FOTD – COUNTRY ROADS

FOTD – October 20 – Farm Around the Corner

Where should we go? Garry thought we should go down Chestnut Street and visit the farms along the river. Yes, the same Blackstone River. Wherever you go in the valley, you are probably following the river. All our towns were built along its banks.

Behind the trees is the Blackstone. You can see it from the road. You hear it before you see it

This farm’s cow pasture is right also right on the banks of the Blackstone. On hot days, the cows wade in a stream in the shade.

Foliage on Chestnut street where it seems everyone raises horses
Wild berries for the wild birds

We took a lot of pictures. The total is close to 400 and I’m doing a lot of trimming. Many are duplicates. Others are very crooked, and a few are someone’s feet. I posted just pictures which required almost no processing. Most of these needed nothing more than cropping, size reduction, and a signature.

One of the thousands of stone fences you’ll find everywhere in New England


Categories: #foliage, #FOTD, #Photography, Anecdote, Autumn, Cee's Photo Challenge, farm, Flower of the day

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19 replies

  1. The best and most stone walls, dividing properties and fields we’ve seen in England. It was a sight we never got tired of. Sadly they disappear by and by.
    Those black berries are ‘climbing wine’ berries if i see that correctly. We had ‘Russian wines’ covering EVERYTHING and I pulled off miles of them every year. The hooked themselves onto our stone pillars and broke them up. After one hundred years and water entering the stone, it doesn’t take much growth to break off pieces of the stone work.

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    • Most of our early settlers were English, though around here, French and Dutch. Fortunately, none of the wild vines are growing on or close to the house. And we cut it down all the time, but you can’t get rid of it. It just comes right back. That stuff is nasty and invasive. At least the birds and the deer like the berries, but it has wrecked our gardens. Completely destroyed them.

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      • that’s it! But many ppl don’t know the wreckage they create…. maybe that’s why they are called Russian vines, I often wondered!

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  2. Such amazing views. Totally soothing 🙂

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  3. To me the berries looked very similar to black grapes with a seed in it, a common variety of grapes found in India, but they aren’t poisonous at all.

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    • These are wild. They DO look like real grapes, but they aren’t. There are people who eat them, but there’s a long process of cooking them, draining the liquid, recooking them until they are supposedly safe. But I’m not sure they are ever really safe. They’re a member of the nightshade family and everything in that group is poisonous to humans, but not to wildlife.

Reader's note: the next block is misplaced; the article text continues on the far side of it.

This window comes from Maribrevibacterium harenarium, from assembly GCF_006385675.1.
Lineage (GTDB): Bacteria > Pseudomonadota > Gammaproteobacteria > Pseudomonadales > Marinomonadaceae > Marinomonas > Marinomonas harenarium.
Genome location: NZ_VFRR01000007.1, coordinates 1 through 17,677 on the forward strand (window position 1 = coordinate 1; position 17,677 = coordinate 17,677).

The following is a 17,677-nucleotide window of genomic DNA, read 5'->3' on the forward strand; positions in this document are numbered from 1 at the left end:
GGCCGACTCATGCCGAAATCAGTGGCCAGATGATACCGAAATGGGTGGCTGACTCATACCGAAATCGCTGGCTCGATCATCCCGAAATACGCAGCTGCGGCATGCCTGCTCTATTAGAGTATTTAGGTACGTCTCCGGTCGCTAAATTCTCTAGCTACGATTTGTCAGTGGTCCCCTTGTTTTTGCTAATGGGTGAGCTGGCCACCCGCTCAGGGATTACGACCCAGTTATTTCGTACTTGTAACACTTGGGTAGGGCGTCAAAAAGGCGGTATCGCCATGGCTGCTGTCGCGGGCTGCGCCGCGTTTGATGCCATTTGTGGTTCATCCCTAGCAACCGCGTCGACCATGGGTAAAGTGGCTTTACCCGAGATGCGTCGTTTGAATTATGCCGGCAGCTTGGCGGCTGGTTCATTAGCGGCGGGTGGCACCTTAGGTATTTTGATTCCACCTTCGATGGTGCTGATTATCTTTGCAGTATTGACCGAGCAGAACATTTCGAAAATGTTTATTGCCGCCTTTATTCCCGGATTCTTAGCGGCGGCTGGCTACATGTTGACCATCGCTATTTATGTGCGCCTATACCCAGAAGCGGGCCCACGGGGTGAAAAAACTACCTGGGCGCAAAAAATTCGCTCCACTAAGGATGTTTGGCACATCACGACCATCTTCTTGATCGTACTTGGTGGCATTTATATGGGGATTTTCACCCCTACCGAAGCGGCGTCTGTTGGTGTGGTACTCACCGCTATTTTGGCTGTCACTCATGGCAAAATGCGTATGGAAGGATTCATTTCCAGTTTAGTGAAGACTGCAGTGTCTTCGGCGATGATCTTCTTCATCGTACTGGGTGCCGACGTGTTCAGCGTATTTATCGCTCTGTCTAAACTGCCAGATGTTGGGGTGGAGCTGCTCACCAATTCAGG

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    • Glad you like them because we have HUNDREDS of them. Just yesterday we took almost 400 pictures between Garry and me. I’m culling them, but even so, just the culling out of the ones I know I’ll never use takes a lot of time.

      On the plus side, I’m not going to out of pictures (autumn foliage shots, at least) anytime soon.

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  4. Love those stone fences. Our trees and hedges are positively dripping with berries this year, and that’s supposed to be a sign of a hard winter to come 🙂

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  5. Beautiful!!! What kind of berries are these? They look huge.. about the size of cherries. Yes, I know they aren’t cherries.

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    • They are the size of small cherries. They are poke berries and are considered poisonous. Not as poisonous as some other berries, like Jimson weed and anything in that whole family of nightshade-type plants.

      I found this about them:

      “It seems that pokeberries will sometimes ferment, intoxicating birds that eat them. Although all parts of the pokeweed – berries, roots, leaves and stems – are poisonous to humans, some folks take the risk of eating poke salad each spring. Pokeweed is a host plant for the stunning giant leopard moth. Ruby-throated hummingbirds will nectar at the plant’s tiny greenish white blossoms, and during spring and early summer white-tailed deer will nibble on its leaves and stems. However, most wild animals don’t pay pokeweed much attention until its juicy, purplish-black berries begin ripening in August and September.
      From then until the last shriveled berry disappears in late winter, pokeberries are eaten by an impressive list of critters.” Hopefully none of which are human because it kills people.

      We have it all over our property. It used to grow only in the south, but as the weather has changed, many things have moved northwards, especially plants. I had a friend almost die from eating two berries from a nightshade plant, so I’m really careful. Some of these poisonous plants can, I understand, make you pretty high — IF they don’t kill you. And the thing is, it LOOKS delicious. Beware the Queen handing you that beautiful apple 😀

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